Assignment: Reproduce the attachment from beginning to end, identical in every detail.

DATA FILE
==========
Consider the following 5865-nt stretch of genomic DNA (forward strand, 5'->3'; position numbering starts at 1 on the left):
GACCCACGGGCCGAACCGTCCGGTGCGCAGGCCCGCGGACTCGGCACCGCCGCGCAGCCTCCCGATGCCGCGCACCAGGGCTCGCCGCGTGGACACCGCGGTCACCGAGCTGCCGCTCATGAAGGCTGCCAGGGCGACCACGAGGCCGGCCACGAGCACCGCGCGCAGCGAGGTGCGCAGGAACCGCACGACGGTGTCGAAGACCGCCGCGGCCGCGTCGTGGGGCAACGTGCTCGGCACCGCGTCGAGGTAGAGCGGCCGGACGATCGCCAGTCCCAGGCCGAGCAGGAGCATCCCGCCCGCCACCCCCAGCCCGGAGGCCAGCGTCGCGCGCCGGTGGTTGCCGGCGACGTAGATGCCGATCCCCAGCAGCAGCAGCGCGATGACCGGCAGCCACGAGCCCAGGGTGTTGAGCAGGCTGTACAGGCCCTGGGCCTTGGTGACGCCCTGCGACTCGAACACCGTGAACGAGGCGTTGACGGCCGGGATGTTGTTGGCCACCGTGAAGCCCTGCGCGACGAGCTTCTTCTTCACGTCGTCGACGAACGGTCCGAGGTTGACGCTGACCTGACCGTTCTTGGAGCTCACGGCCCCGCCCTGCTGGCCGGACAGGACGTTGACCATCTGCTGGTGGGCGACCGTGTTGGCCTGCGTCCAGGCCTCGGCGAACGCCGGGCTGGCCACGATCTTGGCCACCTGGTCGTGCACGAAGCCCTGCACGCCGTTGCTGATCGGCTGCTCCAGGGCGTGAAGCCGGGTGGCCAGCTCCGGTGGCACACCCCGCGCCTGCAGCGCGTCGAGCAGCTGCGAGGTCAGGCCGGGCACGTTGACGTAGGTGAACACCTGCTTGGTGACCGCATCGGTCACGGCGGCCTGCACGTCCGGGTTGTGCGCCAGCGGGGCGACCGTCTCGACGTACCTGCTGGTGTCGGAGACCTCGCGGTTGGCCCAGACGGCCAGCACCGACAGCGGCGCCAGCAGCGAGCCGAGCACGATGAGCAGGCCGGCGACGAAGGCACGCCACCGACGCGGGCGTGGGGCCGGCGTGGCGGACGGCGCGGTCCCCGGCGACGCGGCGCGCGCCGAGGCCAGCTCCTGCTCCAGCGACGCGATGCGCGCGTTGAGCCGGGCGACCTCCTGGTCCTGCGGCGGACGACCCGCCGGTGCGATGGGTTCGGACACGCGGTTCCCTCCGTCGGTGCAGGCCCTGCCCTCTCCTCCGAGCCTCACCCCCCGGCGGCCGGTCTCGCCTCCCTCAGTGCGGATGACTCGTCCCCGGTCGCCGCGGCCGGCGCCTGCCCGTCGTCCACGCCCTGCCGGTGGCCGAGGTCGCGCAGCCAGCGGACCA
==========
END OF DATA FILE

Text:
Consider the following 5865-nt stretch of genomic DNA (forward strand, 5'->3'; position numbering starts at 1 on the left):
GACCCACGGGCCGAACCGTCCGGTGCGCAGGCCCGCGGACTCGGCACCGCCGCGCAGCCTCCCGATGCCGCGCACCAGGGCTCGCCGCGTGGACACCGCGGTCACCGAGCTGCCGCTCATGAAGGCTGCCAGGGCGACCACGAGGCCGGCCACGAGCACCGCGCGCAGCGAGGTGCGCAGGAACCGCACGACGGTGTCGAAGACCGCCGCGGCCGCGTCGTGGGGCAACGTGCTCGGCACCGCGTCGAGGTAGAGCGGCCGGACGATCGCCAGTCCCAGGCCGAGCAGGAGCATCCCGCCCGCCACCCCCAGCCCGGAGGCCAGCGTCGCGCGCCGGTGGTTGCCGGCGACGTAGATGCCGATCCCCAGCAGCAGCAGCGCGATGACCGGCAGCCACGAGCCCAGGGTGTTGAGCAGGCTGTACAGGCCCTGGGCCTTGGTGACGCCCTGCGACTCGAACACCGTGAACGAGGCGTTGACGGCCGGGATGTTGTTGGCCACCGTGAAGCCCTGCGCGACGAGCTTCTTCTTCACGTCGTCGACGAACGGTCCGAGGTTGACGCTGACCTGACCGTTCTTGGAGCTCACGGCCCCGCCCTGCTGGCCGGACAGGACGTTGACCATCTGCTGGTGGGCGACCGTGTTGGCCTGCGTCCAGGCCTCGGCGAACGCCGGGCTGGCCACGATCTTGGCCACCTGGTCGTGCACGAAGCCCTGCACGCCGTTGCTGATCGGCTGCTCCAGGGCGTGAAGCCGGGTGGCCAGCTCCGGTGGCACACCCCGCGCCTGCAGCGCGTCGAGCAGCTGCGAGGTCAGGCCGGGCACGTTGACGTAGGTGAACACCTGCTTGGTGACCGCATCGGTCACGGCGGCCTGCACGTCCGGGTTGTGCGCCAGCGGGGCGACCGTCTCGACGTACCTGCTGGTGTCGGAGACCTCGCGGTTGGCCCAGACGGCCAGCACCGACAGCGGCGCCAGCAGCGAGCCGAGCACGATGAGCAGGCCGGCGACGAAGGCACGCCACCGACGCGGGCGTGGGGCCGGCGTGGCGGACGGCGCGGTCCCCGGCGACGCGGCGCGCGCCGAGGCCAGCTCCTGCTCCAGCGACGCGATGCGCGCGTTGAGCCGGGCGACCTCCTGGTCCTGCGGCGGACGACCCGCCGGTGCGATGGGTTCGGACACGCGGTTCCCTCCGTCGGTGCAGGCCCTGCCCTCTCCTCCGAGCCTCACCCCCCGGCGGCCGGTCTCGCCTCCCTCAGTGCGGATGACTCGTCCCCGGTCGCCGCGGCCGGCGCCTGCCCGTCGTCCACGCCCTGCCGGTGGCCGAGGTCGCGCAGCCAGCGGACCA